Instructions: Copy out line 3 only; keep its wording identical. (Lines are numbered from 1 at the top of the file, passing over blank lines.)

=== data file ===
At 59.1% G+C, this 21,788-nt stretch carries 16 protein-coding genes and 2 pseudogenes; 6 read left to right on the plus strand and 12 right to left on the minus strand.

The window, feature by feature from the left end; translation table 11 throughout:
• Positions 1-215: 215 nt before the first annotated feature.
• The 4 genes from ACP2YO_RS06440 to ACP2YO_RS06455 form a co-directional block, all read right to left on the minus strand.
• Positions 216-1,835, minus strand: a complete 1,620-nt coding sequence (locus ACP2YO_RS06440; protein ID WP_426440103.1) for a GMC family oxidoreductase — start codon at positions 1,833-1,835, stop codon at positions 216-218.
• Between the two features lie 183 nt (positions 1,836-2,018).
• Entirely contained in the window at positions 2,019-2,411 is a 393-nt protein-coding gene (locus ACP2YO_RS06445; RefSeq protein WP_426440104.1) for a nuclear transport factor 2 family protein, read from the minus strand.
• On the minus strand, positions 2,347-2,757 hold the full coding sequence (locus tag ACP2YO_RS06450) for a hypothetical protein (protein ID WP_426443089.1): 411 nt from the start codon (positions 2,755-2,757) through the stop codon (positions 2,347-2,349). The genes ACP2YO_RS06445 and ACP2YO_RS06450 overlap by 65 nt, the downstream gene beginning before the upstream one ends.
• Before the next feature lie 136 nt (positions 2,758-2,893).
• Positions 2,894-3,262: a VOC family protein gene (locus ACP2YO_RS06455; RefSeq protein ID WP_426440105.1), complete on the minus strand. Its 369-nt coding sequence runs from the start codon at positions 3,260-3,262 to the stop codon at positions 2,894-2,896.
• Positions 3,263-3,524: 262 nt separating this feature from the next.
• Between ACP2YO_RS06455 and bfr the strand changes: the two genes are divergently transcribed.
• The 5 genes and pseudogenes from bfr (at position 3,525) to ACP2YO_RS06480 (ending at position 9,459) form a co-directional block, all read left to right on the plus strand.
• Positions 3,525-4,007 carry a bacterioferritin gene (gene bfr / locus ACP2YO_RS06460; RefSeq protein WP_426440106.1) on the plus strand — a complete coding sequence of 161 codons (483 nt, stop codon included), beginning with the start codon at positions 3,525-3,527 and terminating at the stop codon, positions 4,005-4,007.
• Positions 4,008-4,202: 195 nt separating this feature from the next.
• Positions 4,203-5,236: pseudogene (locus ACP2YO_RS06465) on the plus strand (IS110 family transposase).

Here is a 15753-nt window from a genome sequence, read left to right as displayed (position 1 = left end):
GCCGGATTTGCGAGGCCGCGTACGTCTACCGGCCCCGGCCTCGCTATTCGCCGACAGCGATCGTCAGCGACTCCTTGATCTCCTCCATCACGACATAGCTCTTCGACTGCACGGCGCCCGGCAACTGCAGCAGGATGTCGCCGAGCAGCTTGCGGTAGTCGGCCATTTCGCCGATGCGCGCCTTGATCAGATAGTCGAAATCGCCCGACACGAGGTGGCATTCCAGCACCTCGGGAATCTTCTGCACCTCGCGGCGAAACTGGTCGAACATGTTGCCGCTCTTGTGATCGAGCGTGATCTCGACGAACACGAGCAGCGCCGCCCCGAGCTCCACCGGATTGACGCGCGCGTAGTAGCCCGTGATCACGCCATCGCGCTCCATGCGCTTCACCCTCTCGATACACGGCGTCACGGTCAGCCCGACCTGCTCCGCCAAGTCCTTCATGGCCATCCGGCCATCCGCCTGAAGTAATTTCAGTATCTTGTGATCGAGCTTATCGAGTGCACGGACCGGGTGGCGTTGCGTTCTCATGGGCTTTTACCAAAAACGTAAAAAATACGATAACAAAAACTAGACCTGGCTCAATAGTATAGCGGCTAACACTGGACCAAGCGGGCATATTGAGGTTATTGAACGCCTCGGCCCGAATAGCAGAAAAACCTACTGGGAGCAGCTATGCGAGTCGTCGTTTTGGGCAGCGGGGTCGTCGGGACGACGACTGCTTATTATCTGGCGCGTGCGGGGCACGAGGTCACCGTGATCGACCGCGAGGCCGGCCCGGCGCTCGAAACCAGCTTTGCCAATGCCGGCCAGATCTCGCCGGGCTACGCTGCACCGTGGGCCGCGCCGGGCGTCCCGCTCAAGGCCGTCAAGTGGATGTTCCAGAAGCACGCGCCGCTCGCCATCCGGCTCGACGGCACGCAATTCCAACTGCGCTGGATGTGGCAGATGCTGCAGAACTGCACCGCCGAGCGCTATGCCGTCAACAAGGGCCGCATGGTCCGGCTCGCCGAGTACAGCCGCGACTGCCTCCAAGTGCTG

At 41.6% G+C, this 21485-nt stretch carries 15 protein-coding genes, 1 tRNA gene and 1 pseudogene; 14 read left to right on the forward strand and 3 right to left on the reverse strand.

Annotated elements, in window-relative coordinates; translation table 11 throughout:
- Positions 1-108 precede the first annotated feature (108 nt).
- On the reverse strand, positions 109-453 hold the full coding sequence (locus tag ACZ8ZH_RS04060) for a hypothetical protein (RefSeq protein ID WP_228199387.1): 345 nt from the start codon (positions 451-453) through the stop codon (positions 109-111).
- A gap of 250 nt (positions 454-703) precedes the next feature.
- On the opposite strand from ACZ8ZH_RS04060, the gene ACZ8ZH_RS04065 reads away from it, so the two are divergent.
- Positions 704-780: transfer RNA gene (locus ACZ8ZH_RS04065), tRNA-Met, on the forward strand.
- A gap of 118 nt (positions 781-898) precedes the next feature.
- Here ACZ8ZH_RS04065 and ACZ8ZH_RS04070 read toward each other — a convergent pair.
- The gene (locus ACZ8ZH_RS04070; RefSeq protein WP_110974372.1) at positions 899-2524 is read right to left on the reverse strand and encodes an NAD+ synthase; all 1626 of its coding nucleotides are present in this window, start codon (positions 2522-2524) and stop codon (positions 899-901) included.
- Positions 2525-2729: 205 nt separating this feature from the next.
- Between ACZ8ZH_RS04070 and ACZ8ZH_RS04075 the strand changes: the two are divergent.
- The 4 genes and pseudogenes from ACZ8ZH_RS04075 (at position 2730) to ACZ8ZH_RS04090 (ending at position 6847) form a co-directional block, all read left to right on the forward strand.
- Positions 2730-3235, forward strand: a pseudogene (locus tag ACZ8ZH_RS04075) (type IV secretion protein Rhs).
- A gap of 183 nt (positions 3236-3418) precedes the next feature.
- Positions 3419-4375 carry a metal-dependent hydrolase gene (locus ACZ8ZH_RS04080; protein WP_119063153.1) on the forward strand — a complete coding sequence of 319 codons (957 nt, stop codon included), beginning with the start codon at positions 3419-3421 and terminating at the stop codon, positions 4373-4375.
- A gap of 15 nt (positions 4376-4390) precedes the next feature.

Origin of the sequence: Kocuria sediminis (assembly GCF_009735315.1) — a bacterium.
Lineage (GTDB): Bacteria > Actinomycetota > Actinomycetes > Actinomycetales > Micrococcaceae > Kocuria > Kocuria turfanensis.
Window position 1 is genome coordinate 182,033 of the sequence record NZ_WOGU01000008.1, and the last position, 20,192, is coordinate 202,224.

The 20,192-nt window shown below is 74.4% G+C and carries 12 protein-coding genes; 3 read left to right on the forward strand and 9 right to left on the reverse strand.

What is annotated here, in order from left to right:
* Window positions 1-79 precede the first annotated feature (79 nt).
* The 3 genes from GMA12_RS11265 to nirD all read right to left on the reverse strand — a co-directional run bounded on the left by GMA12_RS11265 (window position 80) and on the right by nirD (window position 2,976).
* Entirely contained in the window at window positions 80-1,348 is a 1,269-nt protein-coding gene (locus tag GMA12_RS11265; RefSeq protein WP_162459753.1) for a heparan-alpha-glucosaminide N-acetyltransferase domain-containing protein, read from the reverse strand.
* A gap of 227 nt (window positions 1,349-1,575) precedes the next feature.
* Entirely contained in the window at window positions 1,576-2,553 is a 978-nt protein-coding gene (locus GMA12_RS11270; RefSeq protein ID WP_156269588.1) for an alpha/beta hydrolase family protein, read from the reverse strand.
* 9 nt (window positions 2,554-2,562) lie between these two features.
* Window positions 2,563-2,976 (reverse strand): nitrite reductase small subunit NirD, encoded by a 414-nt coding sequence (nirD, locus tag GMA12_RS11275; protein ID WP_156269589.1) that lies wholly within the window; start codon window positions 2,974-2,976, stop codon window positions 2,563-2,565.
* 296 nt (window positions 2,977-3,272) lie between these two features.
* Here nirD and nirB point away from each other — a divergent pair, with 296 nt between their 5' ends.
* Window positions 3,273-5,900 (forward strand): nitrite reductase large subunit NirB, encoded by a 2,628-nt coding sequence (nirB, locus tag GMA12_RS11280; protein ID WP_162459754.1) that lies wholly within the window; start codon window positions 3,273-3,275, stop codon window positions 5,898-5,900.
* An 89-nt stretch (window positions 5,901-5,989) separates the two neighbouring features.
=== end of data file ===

• Positions 1-215: 215 nt before the first annotated feature.